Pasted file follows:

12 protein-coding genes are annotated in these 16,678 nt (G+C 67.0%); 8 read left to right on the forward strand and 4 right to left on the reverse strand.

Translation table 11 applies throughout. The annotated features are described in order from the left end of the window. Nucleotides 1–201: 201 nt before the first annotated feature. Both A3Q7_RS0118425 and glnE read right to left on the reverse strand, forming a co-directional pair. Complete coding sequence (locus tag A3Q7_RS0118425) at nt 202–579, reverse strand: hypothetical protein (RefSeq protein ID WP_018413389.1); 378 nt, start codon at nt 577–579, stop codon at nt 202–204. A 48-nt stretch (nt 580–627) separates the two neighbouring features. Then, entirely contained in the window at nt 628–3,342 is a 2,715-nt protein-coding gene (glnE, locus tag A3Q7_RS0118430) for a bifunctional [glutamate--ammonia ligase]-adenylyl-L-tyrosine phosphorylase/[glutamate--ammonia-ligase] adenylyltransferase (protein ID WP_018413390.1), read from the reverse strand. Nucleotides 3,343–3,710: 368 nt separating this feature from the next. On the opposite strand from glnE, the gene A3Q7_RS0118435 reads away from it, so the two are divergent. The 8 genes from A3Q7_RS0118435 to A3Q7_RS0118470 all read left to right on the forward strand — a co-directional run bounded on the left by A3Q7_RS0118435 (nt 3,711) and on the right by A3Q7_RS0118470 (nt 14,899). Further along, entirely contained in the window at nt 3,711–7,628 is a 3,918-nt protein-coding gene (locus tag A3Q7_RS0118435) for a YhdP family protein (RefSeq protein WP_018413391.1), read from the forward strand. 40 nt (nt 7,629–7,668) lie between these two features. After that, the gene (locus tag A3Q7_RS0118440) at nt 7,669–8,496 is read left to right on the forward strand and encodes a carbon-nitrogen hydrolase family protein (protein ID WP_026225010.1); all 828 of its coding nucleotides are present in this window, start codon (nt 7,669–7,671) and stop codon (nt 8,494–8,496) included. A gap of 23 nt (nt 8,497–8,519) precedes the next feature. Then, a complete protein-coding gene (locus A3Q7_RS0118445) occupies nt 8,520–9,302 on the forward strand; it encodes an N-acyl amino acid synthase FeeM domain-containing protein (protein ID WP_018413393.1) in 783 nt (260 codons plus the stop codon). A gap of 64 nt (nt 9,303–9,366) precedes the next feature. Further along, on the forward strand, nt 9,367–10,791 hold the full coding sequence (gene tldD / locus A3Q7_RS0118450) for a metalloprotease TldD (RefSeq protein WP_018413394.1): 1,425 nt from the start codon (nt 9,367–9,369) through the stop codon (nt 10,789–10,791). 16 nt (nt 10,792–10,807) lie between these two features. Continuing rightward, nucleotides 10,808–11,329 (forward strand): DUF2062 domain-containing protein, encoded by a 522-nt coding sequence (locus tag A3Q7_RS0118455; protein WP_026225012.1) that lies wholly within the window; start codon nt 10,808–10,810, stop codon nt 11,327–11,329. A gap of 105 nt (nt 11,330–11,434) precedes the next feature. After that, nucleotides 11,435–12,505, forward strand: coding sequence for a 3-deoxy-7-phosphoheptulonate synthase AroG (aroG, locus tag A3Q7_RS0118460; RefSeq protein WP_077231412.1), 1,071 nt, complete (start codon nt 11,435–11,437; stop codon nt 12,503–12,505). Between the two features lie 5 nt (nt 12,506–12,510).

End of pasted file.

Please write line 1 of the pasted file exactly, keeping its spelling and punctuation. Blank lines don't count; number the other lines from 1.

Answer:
12 protein-coding genes are annotated in these 16,678 nt (G+C 67.0%); 8 read left to right on the forward strand and 4 right to left on the reverse strand.